The onset of the coronavirus pandemic hit the arts and leisure sector particularly hard, with venues closed down and restrictions imposed on public gatherings and outdoor activities. To mitigate the inevitable impact on their business, companies and organizations have gone online to maintain their public presence.
With over a thousand registered members, Hanfu Beijing is the largest organization in the city dedicated to promoting traditional Han clothing and preserving Han culture. However, due to the coronavirus outbreak in January, its plans for 2020 were suspended as the pandemic put a stop to any large-scale outdoor activities.
Still, a small group of members continued to meet in a Beijing park, to dance together. A tentative relaxation of restrictions in recent weeks held out the prospect that the organization might resume its regular activities, involving more of its members. However, the reemergence of the coronavirus has dealt a blow to those hopes.
When the coronavirus first struck, with most of the association's activities no longer permitted under the strict prevention and control measures, those working full-time found themselves with no income. Particularly hard-hit was 27-year-old Huangfu Yuehua. She has been a member for 11 years and was appointed the organization's head at the beginning of 2020. She felt the impact of the epidemic more than most. "My standard of living has plummeted," Huangfu explained. "I've had to cut back on my spending on food. I've even begged some food off my mom. It's the only way I can keep going."
Huangfu is responsible for organizing Hanfu Beijing's offline activities, and also spent time visiting schools to teach archery. "But due to the epidemic, the kids can't go to school, and no activities can take place," she said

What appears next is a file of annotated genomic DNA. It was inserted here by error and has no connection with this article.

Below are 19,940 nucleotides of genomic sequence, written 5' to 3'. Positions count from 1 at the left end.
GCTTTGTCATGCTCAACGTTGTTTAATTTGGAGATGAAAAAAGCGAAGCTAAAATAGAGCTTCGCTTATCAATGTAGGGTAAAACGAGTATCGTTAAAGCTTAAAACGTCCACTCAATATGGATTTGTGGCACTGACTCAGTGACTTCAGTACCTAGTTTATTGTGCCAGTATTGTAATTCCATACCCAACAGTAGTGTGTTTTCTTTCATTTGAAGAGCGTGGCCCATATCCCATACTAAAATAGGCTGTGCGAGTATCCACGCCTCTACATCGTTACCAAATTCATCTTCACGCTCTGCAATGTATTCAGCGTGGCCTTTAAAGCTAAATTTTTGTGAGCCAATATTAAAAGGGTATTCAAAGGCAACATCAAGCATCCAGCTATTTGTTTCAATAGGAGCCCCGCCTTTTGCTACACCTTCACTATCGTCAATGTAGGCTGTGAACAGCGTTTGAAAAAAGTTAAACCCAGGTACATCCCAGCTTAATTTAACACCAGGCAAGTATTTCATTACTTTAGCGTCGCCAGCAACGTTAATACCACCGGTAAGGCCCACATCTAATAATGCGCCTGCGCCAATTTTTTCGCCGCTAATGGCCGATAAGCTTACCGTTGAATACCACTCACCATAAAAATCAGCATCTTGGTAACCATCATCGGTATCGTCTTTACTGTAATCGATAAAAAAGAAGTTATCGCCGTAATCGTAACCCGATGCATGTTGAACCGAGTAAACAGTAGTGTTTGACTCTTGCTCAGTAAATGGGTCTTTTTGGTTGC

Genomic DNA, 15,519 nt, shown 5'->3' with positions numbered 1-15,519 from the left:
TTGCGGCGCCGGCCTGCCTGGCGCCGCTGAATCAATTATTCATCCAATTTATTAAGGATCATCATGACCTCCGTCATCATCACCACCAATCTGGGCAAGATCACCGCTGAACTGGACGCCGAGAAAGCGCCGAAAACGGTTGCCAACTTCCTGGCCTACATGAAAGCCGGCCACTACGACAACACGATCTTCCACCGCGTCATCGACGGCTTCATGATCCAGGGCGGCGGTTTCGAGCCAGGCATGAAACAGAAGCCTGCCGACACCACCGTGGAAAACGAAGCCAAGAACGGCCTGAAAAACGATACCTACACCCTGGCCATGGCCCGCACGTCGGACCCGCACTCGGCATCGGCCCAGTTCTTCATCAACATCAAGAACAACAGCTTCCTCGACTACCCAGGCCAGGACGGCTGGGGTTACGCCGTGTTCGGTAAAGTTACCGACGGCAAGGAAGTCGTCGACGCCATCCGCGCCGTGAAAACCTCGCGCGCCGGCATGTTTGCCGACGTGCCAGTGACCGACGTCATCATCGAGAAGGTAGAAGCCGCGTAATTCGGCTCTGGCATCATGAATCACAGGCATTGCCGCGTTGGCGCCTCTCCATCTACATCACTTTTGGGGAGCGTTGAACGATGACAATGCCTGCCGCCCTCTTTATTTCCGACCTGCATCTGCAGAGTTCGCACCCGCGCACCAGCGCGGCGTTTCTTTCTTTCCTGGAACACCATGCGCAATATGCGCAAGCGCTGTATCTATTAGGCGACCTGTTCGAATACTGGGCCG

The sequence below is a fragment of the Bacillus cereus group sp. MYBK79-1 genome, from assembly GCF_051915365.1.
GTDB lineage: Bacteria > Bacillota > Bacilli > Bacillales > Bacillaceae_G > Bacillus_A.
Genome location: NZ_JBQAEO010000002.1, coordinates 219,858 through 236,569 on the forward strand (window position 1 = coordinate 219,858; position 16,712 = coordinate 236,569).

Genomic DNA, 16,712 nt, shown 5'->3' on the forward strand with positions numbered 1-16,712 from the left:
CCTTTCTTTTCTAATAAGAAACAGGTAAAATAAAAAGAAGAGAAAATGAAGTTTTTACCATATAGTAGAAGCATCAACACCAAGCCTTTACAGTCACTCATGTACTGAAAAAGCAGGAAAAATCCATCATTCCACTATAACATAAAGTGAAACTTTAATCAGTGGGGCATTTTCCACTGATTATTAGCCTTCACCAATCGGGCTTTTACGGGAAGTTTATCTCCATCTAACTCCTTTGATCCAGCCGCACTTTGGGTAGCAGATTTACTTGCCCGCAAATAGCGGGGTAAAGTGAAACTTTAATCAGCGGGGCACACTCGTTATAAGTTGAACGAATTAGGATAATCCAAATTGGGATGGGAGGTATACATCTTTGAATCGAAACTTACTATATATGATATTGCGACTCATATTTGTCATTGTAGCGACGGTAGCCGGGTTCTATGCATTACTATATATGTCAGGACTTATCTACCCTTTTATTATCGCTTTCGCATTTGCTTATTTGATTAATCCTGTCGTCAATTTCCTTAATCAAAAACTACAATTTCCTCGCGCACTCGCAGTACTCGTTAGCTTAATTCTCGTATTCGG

In response to the lockdown, members thought up ways of using the internet to reach out to people and gain new followers. But without face-to-face activities, they failed to reach a wider audience. "We don't find online activities very helpful," said Haungfu. "Since we've been online, participation and enthusiasm haven't been so high. The number of people taking part isn't very promising."
Yet, Hanfu's long-term future seems assured. Livestreaming has helped Hanfu stores increase online sales, and its stores accelerated their move online so as to reach customers who were still unable or unwilling to go out shopping. "Last week, a Hanfu store had some new clothes in stock. In a single afternoon, it took over 20 million yuan (2.83 million U.S. dollars). They sold over 400,000 items of clothing. So I'm not worried at all," said Huangfu.
The recent emergence of new cases in Beijing hasn't dampened the optimism. Another Hanfu Beijing member, Xifeng, explains: "Coronavirus infections will continue to slow in the second half of the year. I believe things will get back on track."
The girls are determined to keep on dancing and are hopeful that, in the near future, as Beijing opens up for good, they will be joined by more people.